Yahoo Finance’s Alexis Christoforous and Brian Sozzi discuss consumer confidence with The Conference Board Senior Economist, Erik Lundh.
BRIAN SOZZI: Consumer confidence is slipping a bit as stimulus talks falter and the jobs picture get shakier. With us now is Eric Lundh, senior economist at The Conference Board. Eric, good to see you this morning. So consumer confidence under pressure-- are we watching the consumers simply get more nervous ahead of the holiday season with no stimulus?
ERIK LUNDH: I mean, there's a lot of things that are weighing on the consumer right now. It's a complicated puzzle. You know, for the most part, the October number-- it was down a touch, but it's pretty much a neutral rating. If you look under the hood and you examine some of the pieces of the index, consumers are reporting that the present situation through their perspective has improved, but that expectations about the future fell a little bit.
Some of-- one of the biggest drivers in these movements is their perceptions about the job market, so consumers are reporting that in terms of the job market at present, they're having more of a favorable attitude towards that. But their expectations about the future labor market are weakening just a touch.
So the rating kind of suggests that we're entering the fourth quarter, but we're not going to see a lot of movement. We're not expecting a real acceleration in growth. But unfortunately, we have the situation with COVID-19 numbers rising, which could be disruptive. In terms of some of the things that could help consumer confidence, the government stimulus that you mentioned would be very helpful, but really the job numbers are quite critical as well. Better job market, better consumer confidence. Weaker job market, weaker confidence.
ALEXIS CHRISTOFOROUS: Eric, what about when you look out to the future-- short term versus longer term? How do people feel? Are they feeling better about short-term prospects versus longer term? And I guess by short term, I guess I mean in the next six months versus beyond that.
ERIK LUNDH: Well I think there is a lot of apprehension about the winter, that the virus, of course, has been ticking up here in the US and elsewhere. There are concerns about that, but I think that consumers and a lot of people here are looking at into next year. They're thinking stimulus is going to eventually land. They're thinking that a virus-- I'm sorry, an inoculation to the virus-- is going to be had at some point. So I think longer term the expectations are a little rosier than sort of the immediate future in front of us.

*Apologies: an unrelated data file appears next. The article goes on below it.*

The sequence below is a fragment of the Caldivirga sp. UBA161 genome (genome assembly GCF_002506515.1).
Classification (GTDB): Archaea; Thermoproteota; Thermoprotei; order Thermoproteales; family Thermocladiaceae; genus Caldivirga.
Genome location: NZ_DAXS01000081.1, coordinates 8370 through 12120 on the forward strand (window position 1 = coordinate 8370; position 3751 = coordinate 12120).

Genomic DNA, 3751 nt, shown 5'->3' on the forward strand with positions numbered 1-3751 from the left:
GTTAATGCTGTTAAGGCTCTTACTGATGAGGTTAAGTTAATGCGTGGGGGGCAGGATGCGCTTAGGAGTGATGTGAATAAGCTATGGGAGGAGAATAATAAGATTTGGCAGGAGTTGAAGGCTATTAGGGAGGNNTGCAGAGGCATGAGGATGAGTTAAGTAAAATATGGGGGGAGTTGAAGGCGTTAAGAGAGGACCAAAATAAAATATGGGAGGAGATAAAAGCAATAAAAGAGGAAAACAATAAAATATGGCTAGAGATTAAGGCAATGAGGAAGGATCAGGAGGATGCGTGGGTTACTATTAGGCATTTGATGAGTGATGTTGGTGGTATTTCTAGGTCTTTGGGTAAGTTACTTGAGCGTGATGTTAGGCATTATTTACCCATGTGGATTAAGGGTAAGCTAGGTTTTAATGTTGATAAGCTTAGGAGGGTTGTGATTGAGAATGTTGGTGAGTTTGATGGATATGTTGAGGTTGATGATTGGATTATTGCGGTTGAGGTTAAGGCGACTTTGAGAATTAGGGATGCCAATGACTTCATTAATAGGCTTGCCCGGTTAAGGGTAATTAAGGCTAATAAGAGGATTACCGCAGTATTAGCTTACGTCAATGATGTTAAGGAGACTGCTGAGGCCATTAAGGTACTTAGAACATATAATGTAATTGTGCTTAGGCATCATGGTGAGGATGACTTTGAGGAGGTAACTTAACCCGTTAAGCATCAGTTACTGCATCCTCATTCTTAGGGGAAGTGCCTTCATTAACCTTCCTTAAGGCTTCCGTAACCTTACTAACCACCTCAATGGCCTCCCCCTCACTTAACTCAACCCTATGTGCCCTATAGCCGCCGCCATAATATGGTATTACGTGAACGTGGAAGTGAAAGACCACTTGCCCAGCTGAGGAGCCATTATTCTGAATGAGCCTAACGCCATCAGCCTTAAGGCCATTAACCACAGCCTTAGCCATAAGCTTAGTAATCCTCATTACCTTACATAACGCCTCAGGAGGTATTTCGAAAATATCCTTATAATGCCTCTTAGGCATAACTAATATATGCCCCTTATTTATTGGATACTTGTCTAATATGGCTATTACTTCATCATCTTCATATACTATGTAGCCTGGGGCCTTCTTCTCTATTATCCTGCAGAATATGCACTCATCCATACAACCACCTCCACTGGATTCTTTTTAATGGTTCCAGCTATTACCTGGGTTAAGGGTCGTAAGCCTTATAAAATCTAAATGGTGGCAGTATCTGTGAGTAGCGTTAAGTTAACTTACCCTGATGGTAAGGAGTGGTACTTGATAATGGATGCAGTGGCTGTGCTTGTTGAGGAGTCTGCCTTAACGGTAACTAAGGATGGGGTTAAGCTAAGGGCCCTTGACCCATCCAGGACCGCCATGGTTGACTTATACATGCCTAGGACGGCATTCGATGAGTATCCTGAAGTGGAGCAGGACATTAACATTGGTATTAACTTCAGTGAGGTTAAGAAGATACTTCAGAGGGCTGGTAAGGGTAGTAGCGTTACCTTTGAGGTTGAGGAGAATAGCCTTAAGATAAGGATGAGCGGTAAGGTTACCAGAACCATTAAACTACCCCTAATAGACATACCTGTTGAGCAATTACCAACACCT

BRIAN SOZZI: Eric, just based on what you've seen from the coronavirus infections going up and what we're hearing from companies this earnings season, do you think GDP declines in the fourth quarter?
ERIK LUNDH: No, we're actually projecting that we maintain the relatively stable GDP. We-- our forecast for the fourth quarter is 1.5%, so a slight uptick. But in general, there's going to be a bit of a lull in the recovery over the next couple of months as we approach the end of the year. Fortunately we're expecting things to pick up a little bit more into 2021 once we're out of the COVID/flu season. Hopefully with the deployment of some sort of a vaccine, additional government stimulus-- these are all things that are going to sort of push the growth numbers a little bit higher as we cross into next year.
ALEXIS CHRISTOFOROUS: What does this report, you think, tell you, if anything, about what kind of holiday season we're going to have and how confident people are going to feel about going out and spending?
ERIK LUNDH: Sure. I mean, at this point we're not expecting a major shift from the overall spending that we saw last year necessarily, but the composition of that spending is going to change. We're not expecting services to capture as much spending as consumers continue to socially distance and maybe don't go out of their homes quite as much. But spending on goods and durable goods is going to be probably a little bit stronger than it was last year. And I think the online retail environment is better positioned to capture some of this increased demand for goods than some of the retail brick-and-mortar outlets.